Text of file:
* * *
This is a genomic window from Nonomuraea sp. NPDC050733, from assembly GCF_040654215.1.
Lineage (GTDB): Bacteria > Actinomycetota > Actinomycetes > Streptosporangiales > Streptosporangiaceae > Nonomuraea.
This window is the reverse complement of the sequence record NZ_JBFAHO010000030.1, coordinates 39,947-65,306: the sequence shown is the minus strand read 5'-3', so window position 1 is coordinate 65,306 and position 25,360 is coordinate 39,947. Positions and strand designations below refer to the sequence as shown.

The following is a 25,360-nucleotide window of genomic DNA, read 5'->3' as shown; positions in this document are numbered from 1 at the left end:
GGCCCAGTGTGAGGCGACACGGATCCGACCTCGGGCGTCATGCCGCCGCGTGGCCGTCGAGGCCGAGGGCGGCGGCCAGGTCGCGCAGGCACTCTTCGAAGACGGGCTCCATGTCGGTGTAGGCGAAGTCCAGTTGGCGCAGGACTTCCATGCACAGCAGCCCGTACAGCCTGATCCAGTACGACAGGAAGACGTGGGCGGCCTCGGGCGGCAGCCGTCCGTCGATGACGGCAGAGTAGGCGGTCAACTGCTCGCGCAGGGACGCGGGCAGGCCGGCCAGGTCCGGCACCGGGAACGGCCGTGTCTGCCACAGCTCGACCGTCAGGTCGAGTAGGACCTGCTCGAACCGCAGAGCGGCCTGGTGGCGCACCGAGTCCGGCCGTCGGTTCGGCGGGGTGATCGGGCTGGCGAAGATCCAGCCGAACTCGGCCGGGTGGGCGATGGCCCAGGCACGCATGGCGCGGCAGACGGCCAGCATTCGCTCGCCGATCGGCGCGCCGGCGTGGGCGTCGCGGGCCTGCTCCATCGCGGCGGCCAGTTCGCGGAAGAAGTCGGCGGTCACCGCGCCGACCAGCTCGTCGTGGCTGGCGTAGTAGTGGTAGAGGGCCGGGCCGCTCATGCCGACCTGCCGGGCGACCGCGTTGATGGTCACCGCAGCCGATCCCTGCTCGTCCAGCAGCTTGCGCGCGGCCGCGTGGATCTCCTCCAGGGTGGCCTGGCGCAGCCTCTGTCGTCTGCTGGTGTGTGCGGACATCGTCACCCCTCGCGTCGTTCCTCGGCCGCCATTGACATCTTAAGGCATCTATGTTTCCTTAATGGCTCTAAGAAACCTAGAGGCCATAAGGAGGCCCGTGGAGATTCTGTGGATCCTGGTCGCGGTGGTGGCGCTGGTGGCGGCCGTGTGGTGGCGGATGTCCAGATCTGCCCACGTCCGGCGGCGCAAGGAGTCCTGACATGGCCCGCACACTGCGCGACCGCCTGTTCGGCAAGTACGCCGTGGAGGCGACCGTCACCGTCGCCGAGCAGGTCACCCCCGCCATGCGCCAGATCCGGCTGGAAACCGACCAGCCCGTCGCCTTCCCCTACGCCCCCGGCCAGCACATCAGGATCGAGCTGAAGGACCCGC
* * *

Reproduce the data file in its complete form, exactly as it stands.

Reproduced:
This is a genomic window from Nonomuraea sp. NPDC050733, from assembly GCF_040654215.1.
Lineage (GTDB): Bacteria > Actinomycetota > Actinomycetes > Streptosporangiales > Streptosporangiaceae > Nonomuraea.
This window is the reverse complement of the sequence record NZ_JBFAHO010000030.1, coordinates 39,947-65,306: the sequence shown is the minus strand read 5'-3', so window position 1 is coordinate 65,306 and position 25,360 is coordinate 39,947. Positions and strand designations below refer to the sequence as shown.

The following is a 25,360-nucleotide window of genomic DNA, read 5'->3' as shown; positions in this document are numbered from 1 at the left end:
GGCCCAGTGTGAGGCGACACGGATCCGACCTCGGGCGTCATGCCGCCGCGTGGCCGTCGAGGCCGAGGGCGGCGGCCAGGTCGCGCAGGCACTCTTCGAAGACGGGCTCCATGTCGGTGTAGGCGAAGTCCAGTTGGCGCAGGACTTCCATGCACAGCAGCCCGTACAGCCTGATCCAGTACGACAGGAAGACGTGGGCGGCCTCGGGCGGCAGCCGTCCGTCGATGACGGCAGAGTAGGCGGTCAACTGCTCGCGCAGGGACGCGGGCAGGCCGGCCAGGTCCGGCACCGGGAACGGCCGTGTCTGCCACAGCTCGACCGTCAGGTCGAGTAGGACCTGCTCGAACCGCAGAGCGGCCTGGTGGCGCACCGAGTCCGGCCGTCGGTTCGGCGGGGTGATCGGGCTGGCGAAGATCCAGCCGAACTCGGCCGGGTGGGCGATGGCCCAGGCACGCATGGCGCGGCAGACGGCCAGCATTCGCTCGCCGATCGGCGCGCCGGCGTGGGCGTCGCGGGCCTGCTCCATCGCGGCGGCCAGTTCGCGGAAGAAGTCGGCGGTCACCGCGCCGACCAGCTCGTCGTGGCTGGCGTAGTAGTGGTAGAGGGCCGGGCCGCTCATGCCGACCTGCCGGGCGACCGCGTTGATGGTCACCGCAGCCGATCCCTGCTCGTCCAGCAGCTTGCGCGCGGCCGCGTGGATCTCCTCCAGGGTGGCCTGGCGCAGCCTCTGTCGTCTGCTGGTGTGTGCGGACATCGTCACCCCTCGCGTCGTTCCTCGGCCGCCATTGACATCTTAAGGCATCTATGTTTCCTTAATGGCTCTAAGAAACCTAGAGGCCATAAGGAGGCCCGTGGAGATTCTGTGGATCCTGGTCGCGGTGGTGGCGCTGGTGGCGGCCGTGTGGTGGCGGATGTCCAGATCTGCCCACGTCCGGCGGCGCAAGGAGTCCTGACATGGCCCGCACACTGCGCGACCGCCTGTTCGGCAAGTACGCCGTGGAGGCGACCGTCACCGTCGCCGAGCAGGTCACCCCCGCCATGCGCCAGATCCGGCTGGAAACCGACCAGCCCGTCGCCTTCCCCTACGCCCCCGGCCAGCACATCAGGATCGAGCTGAAGGACCCGC